It is no surprise to older folks that war throws up reprehensible behaviour, but that governments collude, condone and ignore that behaviour is still a surprise. In his book Traitors, author Frank Walker exposes the depth of Australian governments’ betrayal of its soldiers and people.
Frank Walker outlines how the Australian government, in collusion with its British and American allies turned its back on war criminals from Second World War.
He also examines the stories of those who actively betrayed their country, with special reference to Errol Flynn, who may have been a Nazi spy. Or not. He was certainly anti-Semitic and had friends in the Nazi party.
The Duke of Windsor is also mentioned and his alleged agreement with Hitler to be restored to the throne when the Nazis defeated Britain. And there were lesser known men, such as the few prisoners of war who joined the British Free Forces, organised by the Germans to help in the takeover of Britain. They kept this aspect of their service very quiet on their return to Australia.
Big companies profit from the war in the supply of munitions, uniforms, food, medicines, communication equipment. Some of these big companies were well established by the start of the war, others made their profit during the war. These companies, and there are many of them, are household names. I was surprised to read of IBM, Coca-Cola, Ford and Standard Oil being among those companies. Walker also recounts the story of the Port Kembla wharfies who stood up to ‘Pig Iron Bob’.
We are familiar with the Nuremberg Trials and the pursuit of war criminals by the Simon Weisenthal Center to this day. Walker outlines how lax successive Australian governments have been in assisting internationally in tracking down those wanted for war crimes. Investigations by Four Corners, subsequent reviews in 2010 and 2014, underlined the district lack of will of the Australian government to bring war criminals to justice.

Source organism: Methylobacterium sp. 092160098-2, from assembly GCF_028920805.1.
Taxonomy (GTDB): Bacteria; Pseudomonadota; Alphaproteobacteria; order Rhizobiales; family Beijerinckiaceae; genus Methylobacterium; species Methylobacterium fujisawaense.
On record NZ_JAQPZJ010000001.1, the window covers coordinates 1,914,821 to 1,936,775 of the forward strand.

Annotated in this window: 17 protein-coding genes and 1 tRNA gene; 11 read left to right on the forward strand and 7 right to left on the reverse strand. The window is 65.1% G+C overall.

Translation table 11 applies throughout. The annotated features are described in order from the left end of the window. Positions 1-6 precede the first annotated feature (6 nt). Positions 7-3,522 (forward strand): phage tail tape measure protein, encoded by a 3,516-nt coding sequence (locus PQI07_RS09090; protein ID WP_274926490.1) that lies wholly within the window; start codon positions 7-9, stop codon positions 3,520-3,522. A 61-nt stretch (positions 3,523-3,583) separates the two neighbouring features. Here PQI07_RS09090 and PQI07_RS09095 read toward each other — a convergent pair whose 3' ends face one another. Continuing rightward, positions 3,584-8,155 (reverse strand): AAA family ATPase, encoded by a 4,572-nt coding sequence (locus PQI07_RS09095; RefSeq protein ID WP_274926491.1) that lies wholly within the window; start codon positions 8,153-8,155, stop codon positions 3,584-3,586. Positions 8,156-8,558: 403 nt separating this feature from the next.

A number of scientists, doctors and others were quietly welcomed in the United States, Britain, Canada and New Zealand for their scientific knowledge and the role of propaganda against Russia in the Cold War. Their expertise was very valuable in the Arms and Space races.
Walker retells the story of Australian nurse Vivian Bullwinkel as an introduction to Japanese war atrocities. Walker admits there are just too many to recount in detail given the Thai-Burma Railway, the Sandakan Death March, beheadings, starvation and torture of the camps for civilians and military personnel. Despite clear evidence of atrocities, very few Japanese war criminals went to trial.
137 executions were actually carried out by Australian military courts. In 1957, the last of those serving long term sentences, including life, were released. The Australian government was very keen that Emperor Hirohito should be convicted for war crimes along with other politicians, generals, industrialists and bankers. General McArthur, and the US, feared the backlash and Hirohito did not face trial. Seven high ranking officers, including the infamous Tojo, were hung in 1948. The last war criminal in Japan was released in 1958.
Walker makes interesting observations on the education of young Germans and Japanese about their recent past. In Germany, where war criminals have been relentlessly pursued, young Germans are educated about the concentration camps. In Japan, where war criminals have been more leniently treated, that history is brushed over. Walker also comments on the sensitivities still raised by Japanese politicians visiting shrines and cenotaphs in Australia and overseas.
This is a very readable book written in everyday language. It is, however, most scholarly in its research with a table of contents, footnotes, an index and thorough bibliography.
It is a very worthy addition to our understanding of Australia’s reaction to the Second World War.